Croatia was settled at different times by the Romans and Venetians; won by Napoleon; then wrapped into the Austro-Hungarian Empire from 1867. New Zealand’s first settlers from the Dalmatian Coast, who arrived during that era, were recorded as being soldiers from the Austrian army.
At times, life in Croatia was very hard, especially for large families. Fishermen, grape growers and farmers lived on the islands and mainland of the Dalmatian Coast and when the economy or political situation deteriorated, the idea of starting again in a country free of the problems of Europe was attractive.
Migration to New Zealand picked up in the 1880s as many Croatians were attracted to the gumfields. A large number of the 100,000 New Zealanders who claim Croatian ancestry have a kauri gum digger in their past, former All Blacks captain Sean Fitzpatrick and architect Ivan Mercep among them. The flow of migrants continued into the 20th century.
While on the unusually green, tree-covered island of Korčula, we passed through the small town of Lumbarda. After my holiday, I discovered this was where Nikola Nobilo grew up. In 1937, as the threat of war rose in Europe, his family decided to send him and his wife to New Zealand. For the first six years, he farmed at Huapai, and then began growing grapes and using the 300-year-old family lore to make wine. He was one of many Croatians who set the course for the New Zealand wine industry.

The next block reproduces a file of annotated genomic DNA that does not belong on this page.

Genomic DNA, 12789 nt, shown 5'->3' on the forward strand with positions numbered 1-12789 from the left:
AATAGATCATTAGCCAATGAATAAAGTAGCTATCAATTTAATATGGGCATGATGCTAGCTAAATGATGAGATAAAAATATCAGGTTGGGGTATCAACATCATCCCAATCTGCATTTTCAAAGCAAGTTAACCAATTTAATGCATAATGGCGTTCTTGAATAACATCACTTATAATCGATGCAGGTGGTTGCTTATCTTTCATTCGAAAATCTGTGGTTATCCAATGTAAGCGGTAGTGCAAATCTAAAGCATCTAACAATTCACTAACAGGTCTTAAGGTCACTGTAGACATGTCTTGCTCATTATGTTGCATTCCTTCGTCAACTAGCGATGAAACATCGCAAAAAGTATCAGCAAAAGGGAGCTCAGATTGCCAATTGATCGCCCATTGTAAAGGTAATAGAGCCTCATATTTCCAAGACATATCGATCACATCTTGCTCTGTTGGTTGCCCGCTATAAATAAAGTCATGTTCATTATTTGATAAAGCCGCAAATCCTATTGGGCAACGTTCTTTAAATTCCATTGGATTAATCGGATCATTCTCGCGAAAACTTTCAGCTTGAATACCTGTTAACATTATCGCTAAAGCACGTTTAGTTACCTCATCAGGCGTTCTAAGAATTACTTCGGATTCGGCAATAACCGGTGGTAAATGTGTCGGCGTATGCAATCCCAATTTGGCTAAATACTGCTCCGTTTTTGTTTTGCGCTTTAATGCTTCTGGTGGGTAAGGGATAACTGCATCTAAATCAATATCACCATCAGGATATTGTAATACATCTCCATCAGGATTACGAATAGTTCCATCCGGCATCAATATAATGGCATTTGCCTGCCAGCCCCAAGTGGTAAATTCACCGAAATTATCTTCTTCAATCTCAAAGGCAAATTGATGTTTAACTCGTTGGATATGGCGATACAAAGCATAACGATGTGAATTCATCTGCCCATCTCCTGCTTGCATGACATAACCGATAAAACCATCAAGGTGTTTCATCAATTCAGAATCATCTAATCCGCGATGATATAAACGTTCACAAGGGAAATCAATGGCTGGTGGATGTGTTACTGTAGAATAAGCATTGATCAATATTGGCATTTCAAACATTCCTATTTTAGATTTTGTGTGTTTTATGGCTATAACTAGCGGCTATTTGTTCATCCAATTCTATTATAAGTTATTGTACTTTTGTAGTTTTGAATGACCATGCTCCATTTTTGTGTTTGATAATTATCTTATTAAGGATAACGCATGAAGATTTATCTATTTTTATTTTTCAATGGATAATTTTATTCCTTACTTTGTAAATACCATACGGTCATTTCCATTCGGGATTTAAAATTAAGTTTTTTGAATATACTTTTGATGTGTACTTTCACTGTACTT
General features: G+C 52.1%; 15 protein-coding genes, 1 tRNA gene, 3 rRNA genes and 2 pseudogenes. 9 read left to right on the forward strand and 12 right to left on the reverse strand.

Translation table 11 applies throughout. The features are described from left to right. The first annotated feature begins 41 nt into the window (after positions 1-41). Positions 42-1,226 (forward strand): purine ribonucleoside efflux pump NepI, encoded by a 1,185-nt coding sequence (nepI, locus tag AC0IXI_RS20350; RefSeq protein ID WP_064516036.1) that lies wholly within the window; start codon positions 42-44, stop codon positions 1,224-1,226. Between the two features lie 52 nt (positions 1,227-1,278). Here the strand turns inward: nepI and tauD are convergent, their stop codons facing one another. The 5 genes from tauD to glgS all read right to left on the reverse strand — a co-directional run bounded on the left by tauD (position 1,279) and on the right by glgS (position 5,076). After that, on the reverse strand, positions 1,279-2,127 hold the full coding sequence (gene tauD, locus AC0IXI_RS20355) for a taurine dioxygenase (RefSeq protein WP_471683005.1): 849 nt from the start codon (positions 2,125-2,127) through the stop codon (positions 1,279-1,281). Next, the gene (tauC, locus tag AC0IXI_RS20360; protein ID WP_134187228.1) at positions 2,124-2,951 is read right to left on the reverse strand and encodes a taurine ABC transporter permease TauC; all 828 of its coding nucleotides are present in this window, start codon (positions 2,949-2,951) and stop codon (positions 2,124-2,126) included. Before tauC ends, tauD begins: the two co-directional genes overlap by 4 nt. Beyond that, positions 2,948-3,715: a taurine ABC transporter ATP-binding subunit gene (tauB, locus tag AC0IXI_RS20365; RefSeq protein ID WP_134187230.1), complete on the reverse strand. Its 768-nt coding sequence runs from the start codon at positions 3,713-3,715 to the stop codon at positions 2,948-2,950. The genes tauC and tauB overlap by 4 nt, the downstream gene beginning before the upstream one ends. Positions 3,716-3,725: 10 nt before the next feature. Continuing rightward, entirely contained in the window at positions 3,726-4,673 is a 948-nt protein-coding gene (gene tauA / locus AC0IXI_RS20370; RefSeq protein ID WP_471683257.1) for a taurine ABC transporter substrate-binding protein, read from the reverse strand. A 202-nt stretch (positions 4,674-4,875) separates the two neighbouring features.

My memories of Dally classmates and friends was that they were often louder and more passionate than their Anglo-Saxon peers. My friend Robyn would go to “kolo” club during weekends and learn to sing and dance traditional Croatian songs, though in those days we called her ancestral country Yugoslavia. I worked as a sales assistant for a chic Dally businesswoman whose mother washed her sheets by hand. When I pointed out that washing machines did the job pretty well, she answered that it was much better for bed linen to be treated with loving care in the European tradition than the bish-bash-bosh of New Zealand efficiency.
Those memories came back to me during our Croatian holiday. In cafes, restaurants and on beaches, the locals made great hosts. Only in Split, which was heaving with tourists in early August, did you feel that their patience with the foreign hordes was wearing thin. By the waterfront, among the bustling outdoor eateries, was a stage on which a chorus of young women in traditional costumes sang Croatian folk songs. The foreign crowd may not have loved it, but it’s part of the Croatian way of life, not just put on as a tourist show.
An irony of the country’s recent popularity is its connection to the smash US TV show Game of Thrones. Dubrovnik, down the coast from Split, stands in for King’s Landing and Qarth. In Split, Diocletian’s Palace, built in the fourth century, is the setting for Daenerys’ throne room, where she trained her dragons. I wasn’t tempted to join the fans following tour leaders down every alleyway with hoisted GoT flags. We spent a night at the charming Hotel Peristil, built within the palace walls, which was homage enough for me.